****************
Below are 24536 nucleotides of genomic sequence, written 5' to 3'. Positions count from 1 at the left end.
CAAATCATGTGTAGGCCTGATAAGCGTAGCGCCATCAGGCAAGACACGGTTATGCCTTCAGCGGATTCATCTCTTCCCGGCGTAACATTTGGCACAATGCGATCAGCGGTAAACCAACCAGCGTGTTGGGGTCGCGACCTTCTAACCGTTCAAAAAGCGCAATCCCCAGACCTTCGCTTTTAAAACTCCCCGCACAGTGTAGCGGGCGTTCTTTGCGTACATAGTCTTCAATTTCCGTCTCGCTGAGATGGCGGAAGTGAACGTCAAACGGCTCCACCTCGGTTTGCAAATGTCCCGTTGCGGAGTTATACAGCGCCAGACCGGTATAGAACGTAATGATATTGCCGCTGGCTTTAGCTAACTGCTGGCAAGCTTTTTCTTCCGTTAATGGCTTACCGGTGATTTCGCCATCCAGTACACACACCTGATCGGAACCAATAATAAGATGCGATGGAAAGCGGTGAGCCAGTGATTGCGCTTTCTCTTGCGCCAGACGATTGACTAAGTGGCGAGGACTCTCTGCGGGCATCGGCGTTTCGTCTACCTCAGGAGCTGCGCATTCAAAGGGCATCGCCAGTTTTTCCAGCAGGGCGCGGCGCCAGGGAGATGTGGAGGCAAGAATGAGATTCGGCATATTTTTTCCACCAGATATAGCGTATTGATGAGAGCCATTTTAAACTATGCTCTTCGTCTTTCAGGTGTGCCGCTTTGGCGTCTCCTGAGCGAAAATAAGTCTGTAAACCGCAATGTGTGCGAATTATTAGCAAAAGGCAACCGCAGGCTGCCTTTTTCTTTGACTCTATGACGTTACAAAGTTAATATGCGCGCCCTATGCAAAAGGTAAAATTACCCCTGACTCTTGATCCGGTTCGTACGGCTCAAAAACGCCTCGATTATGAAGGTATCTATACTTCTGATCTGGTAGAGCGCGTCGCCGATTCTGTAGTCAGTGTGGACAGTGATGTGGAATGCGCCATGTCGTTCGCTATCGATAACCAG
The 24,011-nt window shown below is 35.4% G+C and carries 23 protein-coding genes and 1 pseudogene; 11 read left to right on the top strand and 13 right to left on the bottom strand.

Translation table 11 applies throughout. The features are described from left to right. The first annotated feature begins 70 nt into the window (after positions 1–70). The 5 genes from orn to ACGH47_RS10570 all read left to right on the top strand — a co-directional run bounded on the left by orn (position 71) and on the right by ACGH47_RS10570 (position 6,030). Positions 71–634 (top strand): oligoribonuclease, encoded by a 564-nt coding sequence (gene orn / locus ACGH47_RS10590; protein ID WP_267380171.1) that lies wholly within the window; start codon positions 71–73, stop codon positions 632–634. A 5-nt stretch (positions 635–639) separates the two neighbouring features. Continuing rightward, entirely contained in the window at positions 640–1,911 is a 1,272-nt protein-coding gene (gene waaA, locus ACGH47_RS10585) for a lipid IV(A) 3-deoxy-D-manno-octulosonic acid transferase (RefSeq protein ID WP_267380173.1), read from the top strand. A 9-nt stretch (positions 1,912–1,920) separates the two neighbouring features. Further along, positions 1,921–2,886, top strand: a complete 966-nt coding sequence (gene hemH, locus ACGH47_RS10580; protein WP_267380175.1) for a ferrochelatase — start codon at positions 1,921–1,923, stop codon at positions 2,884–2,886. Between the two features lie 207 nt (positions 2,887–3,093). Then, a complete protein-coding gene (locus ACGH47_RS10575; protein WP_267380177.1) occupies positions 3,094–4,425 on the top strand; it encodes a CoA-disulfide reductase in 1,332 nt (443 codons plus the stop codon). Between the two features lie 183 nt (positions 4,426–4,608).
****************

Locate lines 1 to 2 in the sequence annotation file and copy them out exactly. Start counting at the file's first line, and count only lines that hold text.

Below are 24536 nucleotides of genomic sequence, written 5' to 3'. Positions count from 1 at the left end.
CAAATCATGTGTAGGCCTGATAAGCGTAGCGCCATCAGGCAAGACACGGTTATGCCTTCAGCGGATTCATCTCTTCCCGGCGTAACATTTGGCACAATGCGATCAGCGGTAAACCAACCAGCGTGTTGGGGTCGCGACCTTCTAACCGTTCAAAAAGCGCAATCCCCAGACCTTCGCTTTTAAAACTCCCCGCACAGTGTAGCGGGCGTTCTTTGCGTACATAGTCTTCAATTTCCGTCTCGCTGAGATGGCGGAAGTGAACGTCAAACGGCTCCACCTCGGTTTGCAAATGTCCCGTTGCGGAGTTATACAGCGCCAGACCGGTATAGAACGTAATGATATTGCCGCTGGCTTTAGCTAACTGCTGGCAAGCTTTTTCTTCCGTTAATGGCTTACCGGTGATTTCGCCATCCAGTACACACACCTGATCGGAACCAATAATAAGATGCGATGGAAAGCGGTGAGCCAGTGATTGCGCTTTCTCTTGCGCCAGACGATTGACTAAGTGGCGAGGACTCTCTGCGGGCATCGGCGTTTCGTCTACCTCAGGAGCTGCGCATTCAAAGGGCATCGCCAGTTTTTCCAGCAGGGCGCGGCGCCAGGGAGATGTGGAGGCAAGAATGAGATTCGGCATATTTTTTCCACCAGATATAGCGTATTGATGAGAGCCATTTTAAACTATGCTCTTCGTCTTTCAGGTGTGCCGCTTTGGCGTCTCCTGAGCGAAAATAAGTCTGTAAACCGCAATGTGTGCGAATTATTAGCAAAAGGCAACCGCAGGCTGCCTTTTTCTTTGACTCTATGACGTTACAAAGTTAATATGCGCGCCCTATGCAAAAGGTAAAATTACCCCTGACTCTTGATCCGGTTCGTACGGCTCAAAAACGCCTCGATTATGAAGGTATCTATACTTCTGATCTGGTAGAGCGCGTCGCCGATTCTGTAGTCAGTGTGGACAGTGATGTGGAATGCGCCATGTCGTTCGCTATCGATAACCAG